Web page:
BELLEVUE – Apex Clean Energy, which has an office in Bellevue, plans to invest millions into Erie and Huron counties over a 30-year period through the Emerson Creek Wind Project.
“Wind turbines pay property tax – with 70 percent going to the school districts – so you’re going to see a major increase in the tax base in the area,” project developer Sarah Moser said. “That’s probably the biggest economic benefit, is the tax revenue it creates … you’re looking at 30 years of stable income into the community.”
But the project offers other economic benefits the company says the community will benefit from for years to come.
“You also have to look at the indirect economic growth of the project,” Apex spokeswoman Natasha Montague said. “The cement for the bases and the parts for the turbines would all be purchased locally. Ohio is one of the largest manufacturers of the components of turbines.”
Emerson Creek and Apex’s other projects, Republic Wind in Sandusky and Seneca counties, would create about 30 permanent jobs in the community.
“Wind turbine technician is one of the fastest growing occupations in the country,” Moser said. “Our kids are going to be wanting to do those jobs. If we build a wind farm here, they can come back here.”
APEX would also make yearly payments to property owners to lease the land for the turbines, but also allowing the owners to continue to farm on the land right up to the base of the turbines.
“The reason you’re seeing corporations interested in wind is because they can lock in a price today and have it for the next 30 years,” Moser said.
After a period of time, Apex reassesses the turbines to decide if the plant should be re-powered by keeping the base and adding a new generator or decommissioned if new technology has come along.
When Apex presents a project to the state, a decommission bond is required up front, so the cost of decommissioning wouldn’t cost the taxpayers.
But before the state of Ohio can approve any plans, the company needs to do two years of ecological impact studies. Turbines are often accused of killing birds, but Apex says studies show turbines are responsible for fewer bird deaths than cats.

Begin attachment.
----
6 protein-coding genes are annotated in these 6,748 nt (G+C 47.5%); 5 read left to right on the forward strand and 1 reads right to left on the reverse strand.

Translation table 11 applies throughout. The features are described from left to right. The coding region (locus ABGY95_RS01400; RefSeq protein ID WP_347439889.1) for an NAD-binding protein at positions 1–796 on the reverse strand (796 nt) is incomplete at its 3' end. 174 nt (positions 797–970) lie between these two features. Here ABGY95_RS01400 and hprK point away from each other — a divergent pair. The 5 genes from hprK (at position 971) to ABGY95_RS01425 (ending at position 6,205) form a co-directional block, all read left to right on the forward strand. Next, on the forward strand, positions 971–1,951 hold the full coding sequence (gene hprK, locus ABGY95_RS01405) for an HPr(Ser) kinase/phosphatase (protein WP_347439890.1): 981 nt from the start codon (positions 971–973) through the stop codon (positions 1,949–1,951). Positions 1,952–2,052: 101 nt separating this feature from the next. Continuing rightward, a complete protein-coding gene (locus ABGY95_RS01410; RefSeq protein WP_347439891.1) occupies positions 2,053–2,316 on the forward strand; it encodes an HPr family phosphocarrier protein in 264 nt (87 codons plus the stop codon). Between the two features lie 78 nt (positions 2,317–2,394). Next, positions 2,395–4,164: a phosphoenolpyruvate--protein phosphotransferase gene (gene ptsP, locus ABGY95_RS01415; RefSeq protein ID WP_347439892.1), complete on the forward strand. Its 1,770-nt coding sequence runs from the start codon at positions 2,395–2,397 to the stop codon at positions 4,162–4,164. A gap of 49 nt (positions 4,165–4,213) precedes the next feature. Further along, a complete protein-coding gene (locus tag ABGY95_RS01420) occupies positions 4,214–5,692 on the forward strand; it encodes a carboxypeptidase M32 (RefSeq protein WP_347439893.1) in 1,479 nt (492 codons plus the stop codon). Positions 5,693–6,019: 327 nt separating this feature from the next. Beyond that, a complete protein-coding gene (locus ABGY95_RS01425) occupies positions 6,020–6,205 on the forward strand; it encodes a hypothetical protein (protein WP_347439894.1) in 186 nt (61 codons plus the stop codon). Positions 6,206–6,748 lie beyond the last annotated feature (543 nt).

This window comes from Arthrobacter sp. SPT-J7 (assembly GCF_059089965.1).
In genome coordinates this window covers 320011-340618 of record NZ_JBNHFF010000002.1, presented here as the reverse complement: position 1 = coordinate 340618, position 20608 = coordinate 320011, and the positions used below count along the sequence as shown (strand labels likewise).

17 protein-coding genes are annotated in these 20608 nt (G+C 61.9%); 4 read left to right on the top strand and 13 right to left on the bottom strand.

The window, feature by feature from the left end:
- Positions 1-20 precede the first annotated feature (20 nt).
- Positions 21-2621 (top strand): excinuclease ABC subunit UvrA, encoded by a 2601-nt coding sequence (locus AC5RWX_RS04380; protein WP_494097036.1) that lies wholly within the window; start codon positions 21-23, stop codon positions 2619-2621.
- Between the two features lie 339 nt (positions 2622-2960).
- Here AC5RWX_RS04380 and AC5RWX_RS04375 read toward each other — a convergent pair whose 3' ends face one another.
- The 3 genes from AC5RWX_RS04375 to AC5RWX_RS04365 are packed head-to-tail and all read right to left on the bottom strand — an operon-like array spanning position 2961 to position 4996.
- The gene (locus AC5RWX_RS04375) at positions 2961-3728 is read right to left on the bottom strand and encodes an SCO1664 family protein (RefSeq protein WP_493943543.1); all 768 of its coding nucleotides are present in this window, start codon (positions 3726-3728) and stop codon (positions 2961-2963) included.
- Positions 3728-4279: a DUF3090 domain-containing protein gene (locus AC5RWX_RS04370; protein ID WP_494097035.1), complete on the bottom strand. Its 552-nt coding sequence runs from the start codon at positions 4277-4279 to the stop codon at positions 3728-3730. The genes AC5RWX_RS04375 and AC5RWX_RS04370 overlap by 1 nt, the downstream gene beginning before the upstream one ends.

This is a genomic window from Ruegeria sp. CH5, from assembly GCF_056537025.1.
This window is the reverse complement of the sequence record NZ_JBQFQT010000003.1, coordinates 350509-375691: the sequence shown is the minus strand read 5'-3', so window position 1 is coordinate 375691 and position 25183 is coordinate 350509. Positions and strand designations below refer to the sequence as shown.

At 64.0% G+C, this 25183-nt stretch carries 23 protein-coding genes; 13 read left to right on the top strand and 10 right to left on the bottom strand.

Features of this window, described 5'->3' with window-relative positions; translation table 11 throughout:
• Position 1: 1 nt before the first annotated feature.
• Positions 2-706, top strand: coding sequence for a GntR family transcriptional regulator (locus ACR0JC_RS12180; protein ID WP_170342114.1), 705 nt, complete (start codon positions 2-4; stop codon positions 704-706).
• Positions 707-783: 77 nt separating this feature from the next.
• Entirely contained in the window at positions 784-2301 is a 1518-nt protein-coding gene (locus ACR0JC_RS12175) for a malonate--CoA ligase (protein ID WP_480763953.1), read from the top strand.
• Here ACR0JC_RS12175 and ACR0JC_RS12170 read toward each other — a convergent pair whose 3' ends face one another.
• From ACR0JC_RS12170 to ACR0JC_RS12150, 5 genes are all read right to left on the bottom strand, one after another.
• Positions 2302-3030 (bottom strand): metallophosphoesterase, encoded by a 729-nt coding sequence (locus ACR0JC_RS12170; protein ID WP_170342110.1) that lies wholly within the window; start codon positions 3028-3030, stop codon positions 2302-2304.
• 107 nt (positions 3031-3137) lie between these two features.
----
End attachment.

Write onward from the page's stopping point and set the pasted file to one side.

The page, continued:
Apex has been in the region since 2008 and has studied the migratory pattern of birds and other animals. The state has to approve the location beforehand to ensure it doesn’t drastically affect the wildlife.
The company is prepared to submit the application to the state of Ohio for a review process, which will take about 11 months. They hope to begin the project by 2020, but they’re aware the project will face similar opponents as the Republic Wind project. The company will host a public information meeting Thursday at 5 p.m. at the Bronson-Norwalk Conservation League.
The project would see the construction of between 65 and 85 wind turbines, with about 25 turbines in Erie County. The turbines would start in Groton and Oxford townships and then go down the west side of Huron County.
The turbines would be 350 feet tall from the base to the hub and close to 600 feet when the blades are pointing straight up.
“People try to make comparison’s to buildings or the Statue of Liberty, but the tower is only 19 feet in diameter,” Moser said. “They’re very narrow towers and don’t take up much room.”
The advancement in the engineering of the turbines and the aerodynamics of the blades have made turbines more efficient and suited for the area.
“As technology has gotten better, we can use the wind resource in Ohio,” Moser said. “Before you might need a 13 mph wind, but now, we can use 6 to 8 mph winds, so the turbines are moving more often than not.”
“You hear the arguments, ‘it’s windier in Kansas or Iowa, so why don’t you build out there,’ but there isn’t the transmission or ability to tap into the grid,” Moser said. “The power has to go you metropolitan areas, which Ohio has a lot of, and we’re kind of the gateway heading east.”
Apex estimates Emerson Creek would be able to generate 300 megawatts of pollution-free energy, which is enough to power 94,000 houses. The power may be generated locally, but the grid would enable it to go wherever it’s needed.
“Once the power goes on the grid there’s no way to track where it goes. Wherever the demand is, that’s where the power will go,” Montague said. “But all the township and school taxes stay local, so even if the energy doesn’t stay local all the benefits do.”
Local economic benefits
• $51.3 million in landowner payments
• $54 million in school payments
• $27 million in county and township payments
• 130 construction jobs
• 30 long-term jobs
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